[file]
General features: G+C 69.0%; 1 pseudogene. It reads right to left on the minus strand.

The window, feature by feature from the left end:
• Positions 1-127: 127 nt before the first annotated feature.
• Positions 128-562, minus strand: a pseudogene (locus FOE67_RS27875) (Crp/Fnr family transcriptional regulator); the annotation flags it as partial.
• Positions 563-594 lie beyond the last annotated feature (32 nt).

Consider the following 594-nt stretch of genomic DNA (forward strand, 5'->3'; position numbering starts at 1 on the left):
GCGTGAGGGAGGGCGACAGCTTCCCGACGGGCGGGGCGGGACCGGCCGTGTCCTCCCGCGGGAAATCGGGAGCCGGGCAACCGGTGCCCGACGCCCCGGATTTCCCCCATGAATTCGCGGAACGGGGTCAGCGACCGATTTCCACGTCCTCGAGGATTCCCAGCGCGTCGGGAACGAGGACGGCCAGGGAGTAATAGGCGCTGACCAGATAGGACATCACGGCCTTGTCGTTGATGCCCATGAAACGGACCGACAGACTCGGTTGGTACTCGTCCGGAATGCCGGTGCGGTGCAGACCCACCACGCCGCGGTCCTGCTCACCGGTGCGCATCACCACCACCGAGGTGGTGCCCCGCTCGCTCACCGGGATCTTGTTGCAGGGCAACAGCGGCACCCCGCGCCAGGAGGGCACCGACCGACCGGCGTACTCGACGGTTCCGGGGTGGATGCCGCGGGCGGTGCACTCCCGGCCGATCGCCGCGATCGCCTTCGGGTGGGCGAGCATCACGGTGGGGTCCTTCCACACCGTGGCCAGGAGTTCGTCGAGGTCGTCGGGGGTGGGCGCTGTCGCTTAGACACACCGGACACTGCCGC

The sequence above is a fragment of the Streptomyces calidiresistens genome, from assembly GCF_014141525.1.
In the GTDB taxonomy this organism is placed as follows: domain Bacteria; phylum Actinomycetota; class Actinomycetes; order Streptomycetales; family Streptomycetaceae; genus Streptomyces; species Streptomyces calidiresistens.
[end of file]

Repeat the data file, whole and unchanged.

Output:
General features: G+C 69.0%; 1 pseudogene. It reads right to left on the minus strand.

The window, feature by feature from the left end:
• Positions 1-127: 127 nt before the first annotated feature.
• Positions 128-562, minus strand: a pseudogene (locus FOE67_RS27875) (Crp/Fnr family transcriptional regulator); the annotation flags it as partial.
• Positions 563-594 lie beyond the last annotated feature (32 nt).

Consider the following 594-nt stretch of genomic DNA (forward strand, 5'->3'; position numbering starts at 1 on the left):
GCGTGAGGGAGGGCGACAGCTTCCCGACGGGCGGGGCGGGACCGGCCGTGTCCTCCCGCGGGAAATCGGGAGCCGGGCAACCGGTGCCCGACGCCCCGGATTTCCCCCATGAATTCGCGGAACGGGGTCAGCGACCGATTTCCACGTCCTCGAGGATTCCCAGCGCGTCGGGAACGAGGACGGCCAGGGAGTAATAGGCGCTGACCAGATAGGACATCACGGCCTTGTCGTTGATGCCCATGAAACGGACCGACAGACTCGGTTGGTACTCGTCCGGAATGCCGGTGCGGTGCAGACCCACCACGCCGCGGTCCTGCTCACCGGTGCGCATCACCACCACCGAGGTGGTGCCCCGCTCGCTCACCGGGATCTTGTTGCAGGGCAACAGCGGCACCCCGCGCCAGGAGGGCACCGACCGACCGGCGTACTCGACGGTTCCGGGGTGGATGCCGCGGGCGGTGCACTCCCGGCCGATCGCCGCGATCGCCTTCGGGTGGGCGAGCATCACGGTGGGGTCCTTCCACACCGTGGCCAGGAGTTCGTCGAGGTCGTCGGGGGTGGGCGCTGTCGCTTAGACACACCGGACACTGCCGC

The sequence above is a fragment of the Streptomyces calidiresistens genome, from assembly GCF_014141525.1.
In the GTDB taxonomy this organism is placed as follows: domain Bacteria; phylum Actinomycetota; class Actinomycetes; order Streptomycetales; family Streptomycetaceae; genus Streptomyces; species Streptomyces calidiresistens.